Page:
Garfield commissioners critical of forest-management approach in signing on with regional wildfire collaborative

Un helicóptero hace una caída desde el aire sobre el incendio del lago Christine en julio de 2018.
Anna Stonehouse/Aspen Times file

Garfield County is onboard with the new multi-agency Roaring fork Wildfire Collaborative but not without some criticism of state and federal land managers’ approach to forest management.

County commissioners on Monday signed a memorandum of understanding (MOU) joining 17 other area local governments, fire districts and state and federal land agencies in the formation of the collaborative.

The collaborative is “an informal, unincorporated collaborative organization, in which the members set mutual goals and priorities, utilize existing forest management tools and legal authorities and align their decisions on where to make the investments needed to achieve the mission and objectives (of the group),” according to a statement of purpose included in the MOU.

The collaborative includes entities in Garfield, Eagle, Pitkin and Gunnison counties, along with the U.S. Bureau of Land Management and U.S. Forest Service offices, the Colorado State Forest Service and Colorado Parks and Wildlife. 

“The Roaring Fork Valley presents especially complex boundaries with the sheer number of agencies involved, so completion of this MOU is a major step forward to effective collaboration,” BLM Colorado River Valley Field Office Manager Larry Sandoval said in a December news release announcing the formation of the collaborative.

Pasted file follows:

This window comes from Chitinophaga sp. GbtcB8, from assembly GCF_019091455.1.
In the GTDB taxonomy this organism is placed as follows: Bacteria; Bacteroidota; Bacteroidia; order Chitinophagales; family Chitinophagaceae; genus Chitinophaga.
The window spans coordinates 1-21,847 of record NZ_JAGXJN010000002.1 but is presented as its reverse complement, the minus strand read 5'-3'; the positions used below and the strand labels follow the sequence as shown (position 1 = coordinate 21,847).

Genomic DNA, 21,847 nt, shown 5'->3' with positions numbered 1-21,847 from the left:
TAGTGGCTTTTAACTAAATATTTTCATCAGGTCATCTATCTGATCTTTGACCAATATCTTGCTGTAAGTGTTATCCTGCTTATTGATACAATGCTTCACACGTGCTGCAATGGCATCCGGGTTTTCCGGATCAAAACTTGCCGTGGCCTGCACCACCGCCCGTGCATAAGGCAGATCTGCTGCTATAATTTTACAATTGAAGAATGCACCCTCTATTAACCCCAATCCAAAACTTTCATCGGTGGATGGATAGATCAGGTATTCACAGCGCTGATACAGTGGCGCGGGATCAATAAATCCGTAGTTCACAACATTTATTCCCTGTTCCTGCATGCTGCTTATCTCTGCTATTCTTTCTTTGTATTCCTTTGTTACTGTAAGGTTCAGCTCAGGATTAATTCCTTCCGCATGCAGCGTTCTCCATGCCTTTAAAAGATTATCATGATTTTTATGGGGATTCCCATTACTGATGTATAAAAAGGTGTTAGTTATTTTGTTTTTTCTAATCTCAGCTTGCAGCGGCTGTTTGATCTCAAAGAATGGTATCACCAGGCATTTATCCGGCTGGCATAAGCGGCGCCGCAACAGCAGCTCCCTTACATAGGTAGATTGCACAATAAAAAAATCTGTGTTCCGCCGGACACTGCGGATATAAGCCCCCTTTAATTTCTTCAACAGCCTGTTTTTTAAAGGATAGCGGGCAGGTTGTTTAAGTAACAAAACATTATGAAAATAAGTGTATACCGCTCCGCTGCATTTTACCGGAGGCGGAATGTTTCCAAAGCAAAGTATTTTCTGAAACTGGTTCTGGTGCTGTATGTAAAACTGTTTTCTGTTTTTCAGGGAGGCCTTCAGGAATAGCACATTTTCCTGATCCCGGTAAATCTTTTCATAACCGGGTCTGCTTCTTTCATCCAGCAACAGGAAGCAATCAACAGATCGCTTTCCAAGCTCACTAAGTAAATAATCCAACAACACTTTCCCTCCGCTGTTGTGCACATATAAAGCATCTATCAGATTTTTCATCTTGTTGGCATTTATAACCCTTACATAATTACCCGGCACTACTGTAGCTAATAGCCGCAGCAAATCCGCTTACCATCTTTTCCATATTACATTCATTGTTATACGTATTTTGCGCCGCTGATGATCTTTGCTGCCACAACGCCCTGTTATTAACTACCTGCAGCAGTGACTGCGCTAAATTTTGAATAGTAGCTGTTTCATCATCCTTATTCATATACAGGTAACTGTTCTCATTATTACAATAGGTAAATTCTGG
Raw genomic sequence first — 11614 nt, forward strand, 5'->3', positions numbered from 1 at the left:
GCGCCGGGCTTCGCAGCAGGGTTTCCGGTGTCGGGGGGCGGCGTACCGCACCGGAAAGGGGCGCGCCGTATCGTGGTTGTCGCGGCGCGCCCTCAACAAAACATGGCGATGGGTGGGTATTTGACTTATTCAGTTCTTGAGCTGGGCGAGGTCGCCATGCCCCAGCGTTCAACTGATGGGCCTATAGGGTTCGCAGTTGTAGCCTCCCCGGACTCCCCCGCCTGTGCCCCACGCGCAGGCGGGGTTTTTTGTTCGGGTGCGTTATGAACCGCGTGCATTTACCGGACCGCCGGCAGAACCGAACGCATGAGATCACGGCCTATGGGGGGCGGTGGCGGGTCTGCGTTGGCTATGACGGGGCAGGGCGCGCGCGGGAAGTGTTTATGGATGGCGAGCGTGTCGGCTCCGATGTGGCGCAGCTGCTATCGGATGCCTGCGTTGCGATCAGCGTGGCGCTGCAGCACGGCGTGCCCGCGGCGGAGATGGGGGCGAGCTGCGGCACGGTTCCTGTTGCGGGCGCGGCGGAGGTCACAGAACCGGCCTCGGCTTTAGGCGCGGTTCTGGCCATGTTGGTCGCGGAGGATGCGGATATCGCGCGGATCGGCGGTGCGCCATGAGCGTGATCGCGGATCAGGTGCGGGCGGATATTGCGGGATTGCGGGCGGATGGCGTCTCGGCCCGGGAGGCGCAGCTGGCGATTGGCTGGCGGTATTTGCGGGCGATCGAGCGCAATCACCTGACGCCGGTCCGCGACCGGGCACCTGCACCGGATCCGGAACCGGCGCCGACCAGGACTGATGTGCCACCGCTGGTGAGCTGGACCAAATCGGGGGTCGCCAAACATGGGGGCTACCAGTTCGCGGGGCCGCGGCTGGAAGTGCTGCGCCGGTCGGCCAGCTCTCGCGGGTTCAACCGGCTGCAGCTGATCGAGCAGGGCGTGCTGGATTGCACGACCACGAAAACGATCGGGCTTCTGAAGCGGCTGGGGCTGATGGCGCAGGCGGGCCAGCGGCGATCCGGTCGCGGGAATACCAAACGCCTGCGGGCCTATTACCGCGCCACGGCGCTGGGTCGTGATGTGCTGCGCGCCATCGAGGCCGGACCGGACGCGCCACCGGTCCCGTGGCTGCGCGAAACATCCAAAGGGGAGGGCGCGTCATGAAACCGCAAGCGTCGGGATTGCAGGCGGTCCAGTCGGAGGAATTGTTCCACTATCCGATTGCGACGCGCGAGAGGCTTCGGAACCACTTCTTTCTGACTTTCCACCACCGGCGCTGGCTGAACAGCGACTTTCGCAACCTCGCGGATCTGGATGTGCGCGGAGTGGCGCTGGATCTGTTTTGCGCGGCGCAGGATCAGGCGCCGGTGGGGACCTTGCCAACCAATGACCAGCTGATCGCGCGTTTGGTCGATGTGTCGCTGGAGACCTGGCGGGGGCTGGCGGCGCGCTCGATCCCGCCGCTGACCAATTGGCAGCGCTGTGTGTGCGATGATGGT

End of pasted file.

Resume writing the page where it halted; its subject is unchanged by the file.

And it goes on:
Garfield County had already signed the MOU in the fall but wanted to make some revisions to go along with its participation in the effort.

“A lot of the emphasis is coming from Pitkin and Eagle counties and the Forest Service to do more forest management, which from my perspective is more than just prescribed burns,” Garfield County Commissioner Tom Jankovsky said at the Monday commissioners meeting.

Specifically, he said he would like to see equal mention of logging, thinning and other “more aggressive” forest management methods alongside the practice of prescribed burns.

“I find it ironic that this group talks about climate change, yet they look at forest management as burning the forest, which has the same effect as if we have a forest fire, just to a much smaller degree,” he said.

On that note, he also asked to remove the word “climate” from one reference in the MOU, where it states among the common interests and goals: 

“Active management to enhance forest health and reduce wildfire risk based on the best available data and contemporary science to inform the development and application of on-the-ground activities including landscape scale and cross boundary projects where needed.

“This includes the use of the best available climate science that will help stakeholders understand how a changing climate will impact our landscapes and ecosystems, while also looking for opportunities to improve understanding through local research.”

Jankovsky wanted the phrase “best available climate science” to be revised to just “best available science.” Commissioners John Martin and Mike Samson agreed to go along with the wording change.

The MOU does not bind the participating entities to any financial obligations, but Garfield County is inclined to provide $10,000 in available grant money to the efforts, the commissioners said. Another purpose of the collaborative is to pool resources to be able to go after various other state and federal grants aimed at wildfire mitigation.

New Deputy County Manager Bentley Henderson was assigned to be the county’s administrative liaison to work with the collaborative, which intends to meet on a regular basis.

Post Independent interim Managing Editor and senior reporter John Stroud can be reached at or at 970-384-9160.

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